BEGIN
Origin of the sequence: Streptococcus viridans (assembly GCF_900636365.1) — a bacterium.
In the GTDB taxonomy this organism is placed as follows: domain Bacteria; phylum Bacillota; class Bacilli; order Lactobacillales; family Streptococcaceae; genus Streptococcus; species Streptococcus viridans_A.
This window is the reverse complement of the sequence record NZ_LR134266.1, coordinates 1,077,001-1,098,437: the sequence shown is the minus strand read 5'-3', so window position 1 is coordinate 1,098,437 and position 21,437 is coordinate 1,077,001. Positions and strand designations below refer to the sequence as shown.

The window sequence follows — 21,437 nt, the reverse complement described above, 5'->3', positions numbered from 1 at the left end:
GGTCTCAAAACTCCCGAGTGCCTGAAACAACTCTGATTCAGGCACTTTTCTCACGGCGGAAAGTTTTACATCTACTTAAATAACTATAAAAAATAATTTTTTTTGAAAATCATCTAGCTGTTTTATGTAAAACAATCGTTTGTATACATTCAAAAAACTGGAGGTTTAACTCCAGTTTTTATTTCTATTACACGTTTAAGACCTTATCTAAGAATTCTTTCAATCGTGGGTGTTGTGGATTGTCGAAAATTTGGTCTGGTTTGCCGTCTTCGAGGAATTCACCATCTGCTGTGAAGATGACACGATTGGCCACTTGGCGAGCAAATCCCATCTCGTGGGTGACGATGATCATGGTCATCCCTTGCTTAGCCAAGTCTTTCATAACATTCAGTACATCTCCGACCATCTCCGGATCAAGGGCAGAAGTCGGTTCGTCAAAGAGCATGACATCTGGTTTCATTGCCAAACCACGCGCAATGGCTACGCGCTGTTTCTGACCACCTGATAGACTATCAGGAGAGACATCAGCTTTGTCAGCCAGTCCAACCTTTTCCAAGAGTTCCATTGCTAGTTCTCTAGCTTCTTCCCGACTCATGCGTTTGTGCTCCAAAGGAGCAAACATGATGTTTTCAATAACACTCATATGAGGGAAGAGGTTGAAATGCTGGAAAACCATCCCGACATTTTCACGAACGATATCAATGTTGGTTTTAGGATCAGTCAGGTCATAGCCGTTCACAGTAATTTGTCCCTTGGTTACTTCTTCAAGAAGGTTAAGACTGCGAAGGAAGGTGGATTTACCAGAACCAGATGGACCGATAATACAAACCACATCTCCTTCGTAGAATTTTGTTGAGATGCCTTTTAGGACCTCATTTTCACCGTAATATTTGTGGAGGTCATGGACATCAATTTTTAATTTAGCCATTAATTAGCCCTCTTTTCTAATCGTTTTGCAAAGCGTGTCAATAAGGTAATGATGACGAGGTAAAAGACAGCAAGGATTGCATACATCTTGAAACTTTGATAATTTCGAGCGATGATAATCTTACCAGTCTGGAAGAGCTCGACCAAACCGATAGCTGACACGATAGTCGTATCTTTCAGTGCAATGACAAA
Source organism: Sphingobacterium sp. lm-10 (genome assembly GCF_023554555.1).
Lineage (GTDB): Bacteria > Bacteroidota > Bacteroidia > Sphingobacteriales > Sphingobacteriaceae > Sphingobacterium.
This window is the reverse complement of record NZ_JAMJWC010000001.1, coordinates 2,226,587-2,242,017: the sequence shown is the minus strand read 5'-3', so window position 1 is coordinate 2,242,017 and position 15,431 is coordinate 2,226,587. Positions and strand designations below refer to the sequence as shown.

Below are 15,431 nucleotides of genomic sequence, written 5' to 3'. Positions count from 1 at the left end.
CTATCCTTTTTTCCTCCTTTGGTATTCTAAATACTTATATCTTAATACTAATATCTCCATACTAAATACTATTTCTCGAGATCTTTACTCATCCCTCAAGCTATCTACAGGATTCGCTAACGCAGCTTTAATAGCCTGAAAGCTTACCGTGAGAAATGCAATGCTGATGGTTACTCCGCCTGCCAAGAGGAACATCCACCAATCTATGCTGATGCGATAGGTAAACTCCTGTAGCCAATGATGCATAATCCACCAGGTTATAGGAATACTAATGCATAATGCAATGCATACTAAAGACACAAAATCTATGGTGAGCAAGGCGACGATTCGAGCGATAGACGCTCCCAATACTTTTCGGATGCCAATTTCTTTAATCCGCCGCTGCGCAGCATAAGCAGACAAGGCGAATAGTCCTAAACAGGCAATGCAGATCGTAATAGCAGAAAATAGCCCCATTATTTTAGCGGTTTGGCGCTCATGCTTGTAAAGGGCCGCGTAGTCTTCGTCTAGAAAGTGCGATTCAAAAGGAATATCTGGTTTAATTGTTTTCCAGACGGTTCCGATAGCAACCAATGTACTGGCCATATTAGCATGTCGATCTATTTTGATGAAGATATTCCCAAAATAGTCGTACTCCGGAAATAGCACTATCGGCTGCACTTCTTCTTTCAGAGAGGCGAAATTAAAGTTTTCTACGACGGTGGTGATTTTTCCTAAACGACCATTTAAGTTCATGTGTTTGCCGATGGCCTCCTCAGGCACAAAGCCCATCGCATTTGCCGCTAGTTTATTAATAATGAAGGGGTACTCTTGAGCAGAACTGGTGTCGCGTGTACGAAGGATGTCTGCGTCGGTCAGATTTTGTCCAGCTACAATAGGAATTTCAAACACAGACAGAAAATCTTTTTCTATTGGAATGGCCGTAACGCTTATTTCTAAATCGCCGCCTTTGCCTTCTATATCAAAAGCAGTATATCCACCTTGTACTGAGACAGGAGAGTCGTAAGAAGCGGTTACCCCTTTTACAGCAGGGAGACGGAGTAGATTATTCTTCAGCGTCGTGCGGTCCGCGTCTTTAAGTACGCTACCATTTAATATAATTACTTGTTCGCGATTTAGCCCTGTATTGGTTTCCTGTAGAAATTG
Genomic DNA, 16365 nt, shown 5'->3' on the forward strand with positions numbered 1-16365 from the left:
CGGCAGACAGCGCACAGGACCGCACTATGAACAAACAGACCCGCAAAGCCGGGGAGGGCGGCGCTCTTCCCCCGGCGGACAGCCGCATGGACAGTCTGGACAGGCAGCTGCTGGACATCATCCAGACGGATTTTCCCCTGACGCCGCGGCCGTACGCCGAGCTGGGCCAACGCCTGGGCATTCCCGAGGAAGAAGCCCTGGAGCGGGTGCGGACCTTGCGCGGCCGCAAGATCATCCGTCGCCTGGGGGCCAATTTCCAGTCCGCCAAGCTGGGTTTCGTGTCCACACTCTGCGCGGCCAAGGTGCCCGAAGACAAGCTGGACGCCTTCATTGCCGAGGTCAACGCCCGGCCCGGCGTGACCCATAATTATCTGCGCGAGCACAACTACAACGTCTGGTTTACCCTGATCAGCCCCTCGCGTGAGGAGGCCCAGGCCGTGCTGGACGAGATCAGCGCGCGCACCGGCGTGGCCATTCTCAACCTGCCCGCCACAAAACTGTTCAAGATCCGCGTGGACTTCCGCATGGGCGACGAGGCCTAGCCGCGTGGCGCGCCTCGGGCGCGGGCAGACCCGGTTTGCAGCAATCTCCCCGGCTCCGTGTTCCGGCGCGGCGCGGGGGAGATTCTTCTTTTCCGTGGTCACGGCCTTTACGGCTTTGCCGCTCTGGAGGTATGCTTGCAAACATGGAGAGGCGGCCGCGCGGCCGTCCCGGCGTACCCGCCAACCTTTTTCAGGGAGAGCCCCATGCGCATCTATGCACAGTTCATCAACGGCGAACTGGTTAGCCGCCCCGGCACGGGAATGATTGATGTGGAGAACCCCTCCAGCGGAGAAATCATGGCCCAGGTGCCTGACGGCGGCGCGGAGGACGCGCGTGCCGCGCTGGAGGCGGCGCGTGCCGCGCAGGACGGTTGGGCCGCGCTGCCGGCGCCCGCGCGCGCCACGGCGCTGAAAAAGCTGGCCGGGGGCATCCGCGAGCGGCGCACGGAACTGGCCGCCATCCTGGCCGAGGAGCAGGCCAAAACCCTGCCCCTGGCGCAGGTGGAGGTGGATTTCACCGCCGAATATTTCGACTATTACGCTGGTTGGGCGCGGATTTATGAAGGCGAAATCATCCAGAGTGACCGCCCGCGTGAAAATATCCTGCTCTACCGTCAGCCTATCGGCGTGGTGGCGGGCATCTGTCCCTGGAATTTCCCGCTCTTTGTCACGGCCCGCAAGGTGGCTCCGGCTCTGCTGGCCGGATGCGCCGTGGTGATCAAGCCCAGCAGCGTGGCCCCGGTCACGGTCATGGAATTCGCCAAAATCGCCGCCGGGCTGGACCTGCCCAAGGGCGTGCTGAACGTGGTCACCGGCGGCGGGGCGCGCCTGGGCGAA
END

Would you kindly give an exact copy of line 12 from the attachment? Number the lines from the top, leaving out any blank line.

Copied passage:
CGGCAGACAGCGCACAGGACCGCACTATGAACAAACAGACCCGCAAAGCCGGGGAGGGCGGCGCTCTTCCCCCGGCGGACAGCCGCATGGACAGTCTGGACAGGCAGCTGCTGGACATCATCCAGACGGATTTTCCCCTGACGCCGCGGCCGTACGCCGAGCTGGGCCAACGCCTGGGCATTCCCGAGGAAGAAGCCCTGGAGCGGGTGCGGACCTTGCGCGGCCGCAAGATCATCCGTCGCCTGGGGGCCAATTTCCAGTCCGCCAAGCTGGGTTTCGTGTCCACACTCTGCGCGGCCAAGGTGCCCGAAGACAAGCTGGACGCCTTCATTGCCGAGGTCAACGCCCGGCCCGGCGTGACCCATAATTATCTGCGCGAGCACAACTACAACGTCTGGTTTACCCTGATCAGCCCCTCGCGTGAGGAGGCCCAGGCCGTGCTGGACGAGATCAGCGCGCGCACCGGCGTGGCCATTCTCAACCTGCCCGCCACAAAACTGTTCAAGATCCGCGTGGACTTCCGCATGGGCGACGAGGCCTAGCCGCGTGGCGCGCCTCGGGCGCGGGCAGACCCGGTTTGCAGCAATCTCCCCGGCTCCGTGTTCCGGCGCGGCGCGGGGGAGATTCTTCTTTTCCGTGGTCACGGCCTTTACGGCTTTGCCGCTCTGGAGGTATGCTTGCAAACATGGAGAGGCGGCCGCGCGGCCGTCCCGGCGTACCCGCCAACCTTTTTCAGGGAGAGCCCCATGCGCATCTATGCACAGTTCATCAACGGCGAACTGGTTAGCCGCCCCGGCACGGGAATGATTGATGTGGAGAACCCCTCCAGCGGAGAAATCATGGCCCAGGTGCCTGACGGCGGCGCGGAGGACGCGCGTGCCGCGCTGGAGGCGGCGCGTGCCGCGCAGGACGGTTGGGCCGCGCTGCCGGCGCCCGCGCGCGCCACGGCGCTGAAAAAGCTGGCCGGGGGCATCCGCGAGCGGCGCACGGAACTGGCCGCCATCCTGGCCGAGGAGCAGGCCAAAACCCTGCCCCTGGCGCAGGTGGAGGTGGATTTCACCGCCGAATATTTCGACTATTACGCTGGTTGGGCGCGGATTTATGAAGGCGAAATCATCCAGAGTGACCGCCCGCGTGAAAATATCCTGCTCTACCGTCAGCCTATCGGCGTGGTGGCGGGCATCTGTCCCTGGAATTTCCCGCTCTTTGTCACGGCCCGCAAGGTGGCTCCGGCTCTGCTGGCCGGATGCGCCGTGGTGATCAAGCCCAGCAGCGTGGCCCCGGTCACGGTCATGGAATTCGCCAAAATCGCCGCCGGGCTGGACCTGCCCAAGGGCGTGCTGAACGTGGTCACCGGCGGCGGGGCGCGCCTGGGCGAA